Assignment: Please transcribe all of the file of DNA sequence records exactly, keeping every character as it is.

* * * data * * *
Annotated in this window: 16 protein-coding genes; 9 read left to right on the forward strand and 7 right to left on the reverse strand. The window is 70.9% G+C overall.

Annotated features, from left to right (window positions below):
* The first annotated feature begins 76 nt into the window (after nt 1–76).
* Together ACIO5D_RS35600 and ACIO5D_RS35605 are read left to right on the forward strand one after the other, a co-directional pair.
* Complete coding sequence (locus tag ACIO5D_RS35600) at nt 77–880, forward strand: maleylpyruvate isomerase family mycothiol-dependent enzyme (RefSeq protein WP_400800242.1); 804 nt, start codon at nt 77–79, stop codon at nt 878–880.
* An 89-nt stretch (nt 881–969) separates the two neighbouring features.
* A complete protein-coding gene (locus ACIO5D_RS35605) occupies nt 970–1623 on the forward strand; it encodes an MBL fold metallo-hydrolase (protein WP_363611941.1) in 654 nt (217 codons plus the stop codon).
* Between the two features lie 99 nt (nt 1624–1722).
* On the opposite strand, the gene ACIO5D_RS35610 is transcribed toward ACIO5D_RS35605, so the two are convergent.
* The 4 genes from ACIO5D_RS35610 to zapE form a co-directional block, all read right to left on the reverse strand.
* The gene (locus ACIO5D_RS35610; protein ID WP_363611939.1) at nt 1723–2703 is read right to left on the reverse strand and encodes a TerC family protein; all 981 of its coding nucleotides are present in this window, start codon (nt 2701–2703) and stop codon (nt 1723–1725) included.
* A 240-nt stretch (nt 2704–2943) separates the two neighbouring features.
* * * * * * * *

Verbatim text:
Annotated in this window: 16 protein-coding genes; 9 read left to right on the forward strand and 7 right to left on the reverse strand. The window is 70.9% G+C overall.

Annotated features, from left to right (window positions below):
* The first annotated feature begins 76 nt into the window (after nt 1–76).
* Together ACIO5D_RS35600 and ACIO5D_RS35605 are read left to right on the forward strand one after the other, a co-directional pair.
* Complete coding sequence (locus tag ACIO5D_RS35600) at nt 77–880, forward strand: maleylpyruvate isomerase family mycothiol-dependent enzyme (RefSeq protein WP_400800242.1); 804 nt, start codon at nt 77–79, stop codon at nt 878–880.
* An 89-nt stretch (nt 881–969) separates the two neighbouring features.
* A complete protein-coding gene (locus ACIO5D_RS35605) occupies nt 970–1623 on the forward strand; it encodes an MBL fold metallo-hydrolase (protein WP_363611941.1) in 654 nt (217 codons plus the stop codon).
* Between the two features lie 99 nt (nt 1624–1722).
* On the opposite strand, the gene ACIO5D_RS35610 is transcribed toward ACIO5D_RS35605, so the two are convergent.
* The 4 genes from ACIO5D_RS35610 to zapE form a co-directional block, all read right to left on the reverse strand.
* The gene (locus ACIO5D_RS35610; protein ID WP_363611939.1) at nt 1723–2703 is read right to left on the reverse strand and encodes a TerC family protein; all 981 of its coding nucleotides are present in this window, start codon (nt 2701–2703) and stop codon (nt 1723–1725) included.
* A 240-nt stretch (nt 2704–2943) separates the two neighbouring features.